scales over chords

Discussion in 'General Instruction [BG]' started by JWC, Apr 25, 2001.

  1. JWC

    JWC Banned

    Oct 4, 2000
    Can you play the whole scale over a chord? For example. The guitarist plays a C maj. Then I play the whole C maj. scale over that. Then he plays a G maj. I play the whole G maj. scale over that if I choose. Then he plays an A min. I play the A min. scale over it if I want. Can I do this? Play an entire scale over the corresponding chord?????
  2. Sure, why not? I actually did that in a song with my old band. It was just a fill, though.. I heard the scale in my head for that part of the song, so I played it. There's no rules with this stuff.
    Instead of playing the straight scale, try mixing up the order of the notes to make a cool lick.
  3. JWC

    JWC Banned

    Oct 4, 2000
    Thanks Dave. The reason I asked that was to make sure that if I do that I am staying within the right key.
  4. JWC

    JWC Banned

    Oct 4, 2000
    not to actually do what I asked, but thanks again.
  5. Jake15


    Jan 17, 2001
    USA, PA
    I beleive in that cadse you would use an appegio.(playing the notes of the coard seperatly)
  6. JWC

    JWC Banned

    Oct 4, 2000
    Yes but theoretically, you can play all the notes in the scale of the corresponding scale?

    G7 chord- G7 scale etc.?
  7. Bruce Lindfield

    Bruce Lindfield Unprofessional TalkBass Contributor Gold Supporting Member

    I would take issue with this and if we are talking about a regular bass line and not a solo, then I would say the answer is no, unless you do want to sound "out".

    Of course there's no right and wrong in this, but in any scale, certain notes are going to sound "stronger" or more consonant and certain notes are going to sound weaker or more "out".

    So if we're talking a straight major scale, then he strong notes are going to be root, III, V, and VII - the other notes are usable - especially as passing tones, but if you sustain a long note on one of the weaker notes, it is probably going to sound just plain wrong and the audience will think you played a bum note.

    OK - you can stand up and explain that - no it was in the same key, but I think you have to try and play things that sound right - both to you and to the audience.

    There is the idea in Jazz that there are no wrong notes - only wrong resolutions. And I think this last part is crucial - anyone listening will want to hear where the tune is going - that the line makes sense and "resolves" somewhere or they are going to (unconsciously) feel the tension that you are creating.

    Now you might want to make people feel tense and uncomfortable - but I think you need to be aware of this and what you are doing by your choice of notes and not just take random notes from a scale - this might work for a sax solo (although I wouldn't recommend it!) - but is certainly not a good way to construct basslines that will sound good to anyone and will get you hired again.;)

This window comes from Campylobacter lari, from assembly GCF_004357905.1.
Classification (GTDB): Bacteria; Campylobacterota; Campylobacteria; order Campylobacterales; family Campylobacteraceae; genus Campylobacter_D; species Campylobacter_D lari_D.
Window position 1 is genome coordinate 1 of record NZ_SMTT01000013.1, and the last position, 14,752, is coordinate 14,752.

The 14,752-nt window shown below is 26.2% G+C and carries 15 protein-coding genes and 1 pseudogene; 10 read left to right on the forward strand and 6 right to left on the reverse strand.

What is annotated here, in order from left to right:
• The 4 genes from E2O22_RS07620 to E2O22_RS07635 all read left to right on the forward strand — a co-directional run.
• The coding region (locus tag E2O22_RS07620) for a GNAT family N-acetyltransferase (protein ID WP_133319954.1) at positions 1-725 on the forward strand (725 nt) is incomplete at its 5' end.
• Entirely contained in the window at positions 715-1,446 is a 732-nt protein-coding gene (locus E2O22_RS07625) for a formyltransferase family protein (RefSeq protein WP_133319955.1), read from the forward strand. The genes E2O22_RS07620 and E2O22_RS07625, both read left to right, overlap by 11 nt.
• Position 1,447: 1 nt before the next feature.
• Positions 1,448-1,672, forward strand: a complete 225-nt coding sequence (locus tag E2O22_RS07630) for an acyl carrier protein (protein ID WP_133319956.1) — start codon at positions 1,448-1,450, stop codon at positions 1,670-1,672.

8. Bruce Lindfield

    Bruce Lindfield Unprofessional TalkBass Contributor Gold Supporting Member

    On a related issue, you need to take account of the fact that for every chord there will be choices of scale. If you take your minor chord as an example - there are several types of minor scale or you could play a Dorian scale - which is a major scale starting on the 2nd note of the scale, amongst others.

    Also - a lot of chords in songs are not just straight minor or major and so a G7, which is very commonly-used, will have a flattened 7th so you can't play a straight major scale over it.
  9. Boplicity

    Boplicity Supporting Member

    I'll throw one more consideration into the discussion here. We aren't talking about solos, but about a regular bassline in a the body of a song.

    Let's say, there is one chord per measure...not to even mention two or more chords per measure. If you are playing an entire scale per chord, you are treading on the treacherous path of creating too busy a bassline, aren't you?

    Playing eight notes per chord in a blues tune or many piop or rock tunes would be literally fighting with your lead guitarist and keyboardest for attention. Not only that, it could have a negative impact on the groove. Too, it leaves little room for dynamics. Now maybe for a fill, but even then...I can just see you bandmates now giving you a dirty look.

    If you MUST play an entire scale, though, why not go for a simple major or minor pentatonic scale depending on the chord? That would reduce your note choices to five and simplify your bass lines somewhat...still maybe not enough to satisfy your bandmates.

    JWC, weren't you the one who requested advice on country music basslines? Country basslines tend to be less busy. Be careful about all those scale notes in country.